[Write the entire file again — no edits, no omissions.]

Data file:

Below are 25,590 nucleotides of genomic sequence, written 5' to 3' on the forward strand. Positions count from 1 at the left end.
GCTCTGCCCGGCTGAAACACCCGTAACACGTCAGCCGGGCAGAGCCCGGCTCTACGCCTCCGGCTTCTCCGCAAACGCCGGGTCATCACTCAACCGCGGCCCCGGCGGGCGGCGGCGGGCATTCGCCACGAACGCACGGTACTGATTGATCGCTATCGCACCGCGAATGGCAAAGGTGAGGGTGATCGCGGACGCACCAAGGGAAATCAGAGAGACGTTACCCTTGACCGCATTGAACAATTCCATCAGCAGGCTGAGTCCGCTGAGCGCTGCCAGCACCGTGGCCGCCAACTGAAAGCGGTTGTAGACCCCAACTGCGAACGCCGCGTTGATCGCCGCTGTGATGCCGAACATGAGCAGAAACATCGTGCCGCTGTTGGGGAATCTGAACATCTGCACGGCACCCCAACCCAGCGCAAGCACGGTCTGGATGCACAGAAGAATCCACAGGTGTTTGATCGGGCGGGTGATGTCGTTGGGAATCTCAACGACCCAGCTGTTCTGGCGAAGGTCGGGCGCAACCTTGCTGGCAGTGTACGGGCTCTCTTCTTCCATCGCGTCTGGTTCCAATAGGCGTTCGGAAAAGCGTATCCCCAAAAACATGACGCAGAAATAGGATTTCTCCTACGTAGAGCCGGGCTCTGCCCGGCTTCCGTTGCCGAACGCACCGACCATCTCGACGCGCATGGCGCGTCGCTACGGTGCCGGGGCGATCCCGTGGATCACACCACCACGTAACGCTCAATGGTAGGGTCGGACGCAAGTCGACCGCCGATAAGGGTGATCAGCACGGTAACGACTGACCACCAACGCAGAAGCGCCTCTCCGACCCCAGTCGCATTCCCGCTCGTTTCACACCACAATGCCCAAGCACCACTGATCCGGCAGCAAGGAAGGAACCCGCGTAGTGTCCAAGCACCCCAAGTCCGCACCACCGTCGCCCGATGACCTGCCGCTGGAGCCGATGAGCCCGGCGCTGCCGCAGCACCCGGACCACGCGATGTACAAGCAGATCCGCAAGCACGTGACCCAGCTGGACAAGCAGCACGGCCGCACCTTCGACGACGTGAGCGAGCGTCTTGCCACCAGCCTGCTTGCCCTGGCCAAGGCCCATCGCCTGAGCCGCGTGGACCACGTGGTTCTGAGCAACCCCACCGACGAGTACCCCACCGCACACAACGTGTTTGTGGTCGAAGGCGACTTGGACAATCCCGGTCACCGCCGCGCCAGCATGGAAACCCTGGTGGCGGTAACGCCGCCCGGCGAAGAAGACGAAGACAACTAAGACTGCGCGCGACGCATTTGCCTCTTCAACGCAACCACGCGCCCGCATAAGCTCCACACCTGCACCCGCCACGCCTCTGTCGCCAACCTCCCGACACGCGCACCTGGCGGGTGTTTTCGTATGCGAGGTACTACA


Below are 25,590 nucleotides of genomic sequence, written 5' to 3' on the forward strand. Positions count from 1 at the left end.
GCTCTGCCCGGCTGAAACACCCGTAACACGTCAGCCGGGCAGAGCCCGGCTCTACGCCTCCGGCTTCTCCGCAAACGCCGGGTCATCACTCAACCGCGGCCCCGGCGGGCGGCGGCGGGCATTCGCCACGAACGCACGGTACTGATTGATCGCTATCGCACCGCGAATGGCAAAGGTGAGGGTGATCGCGGACGCACCAAGGGAAATCAGAGAGACGTTACCCTTGACCGCATTGAACAATTCCATCAGCAGGCTGAGTCCGCTGAGCGCTGCCAGCACCGTGGCCGCCAACTGAAAGCGGTTGTAGACCCCAACTGCGAACGCCGCGTTGATCGCCGCTGTGATGCCGAACATGAGCAGAAACATCGTGCCGCTGTTGGGGAATCTGAACATCTGCACGGCACCCCAACCCAGCGCAAGCACGGTCTGGATGCACAGAAGAATCCACAGGTGTTTGATCGGGCGGGTGATGTCGTTGGGAATCTCAACGACCCAGCTGTTCTGGCGAAGGTCGGGCGCAACCTTGCTGGCAGTGTACGGGCTCTCTTCTTCCATCGCGTCTGGTTCCAATAGGCGTTCGGAAAAGCGTATCCCCAAAAACATGACGCAGAAATAGGATTTCTCCTACGTAGAGCCGGGCTCTGCCCGGCTTCCGTTGCCGAACGCACCGACCATCTCGACGCGCATGGCGCGTCGCTACGGTGCCGGGGCGATCCCGTGGATCACACCACCACGTAACGCTCAATGGTAGGGTCGGACGCAAGTCGACCGCCGATAAGGGTGATCAGCACGGTAACGACTGACCACCAACGCAGAAGCGCCTCTCCGACCCCAGTCGCATTCCCGCTCGTTTCACACCACAATGCCCAAGCACCACTGATCCGGCAGCAAGGAAGGAACCCGCGTAGTGTCCAAGCACCCCAAGTCCGCACCACCGTCGCCCGATGACCTGCCGCTGGAGCCGATGAGCCCGGCGCTGCCGCAGCACCCGGACCACGCGATGTACAAGCAGATCCGCAAGCACGTGACCCAGCTGGACAAGCAGCACGGCCGCACCTTCGACGACGTGAGCGAGCGTCTTGCCACCAGCCTGCTTGCCCTGGCCAAGGCCCATCGCCTGAGCCGCGTGGACCACGTGGTTCTGAGCAACCCCACCGACGAGTACCCCACCGCACACAACGTGTTTGTGGTCGAAGGCGACTTGGACAATCCCGGTCACCGCCGCGCCAGCATGGAAACCCTGGTGGCGGTAACGCCGCCCGGCGAAGAAGACGAAGACAACTAAGACTGCGCGCGACGCATTTGCCTCTTCAACGCAACCACGCGCCCGCATAAGCTCCACACCTGCACCCGCCACGCCTCTGTCGCCAACCTCCCGACACGCGCACCTGGCGGGTGTTTTCGTATGCGAGGTACTACA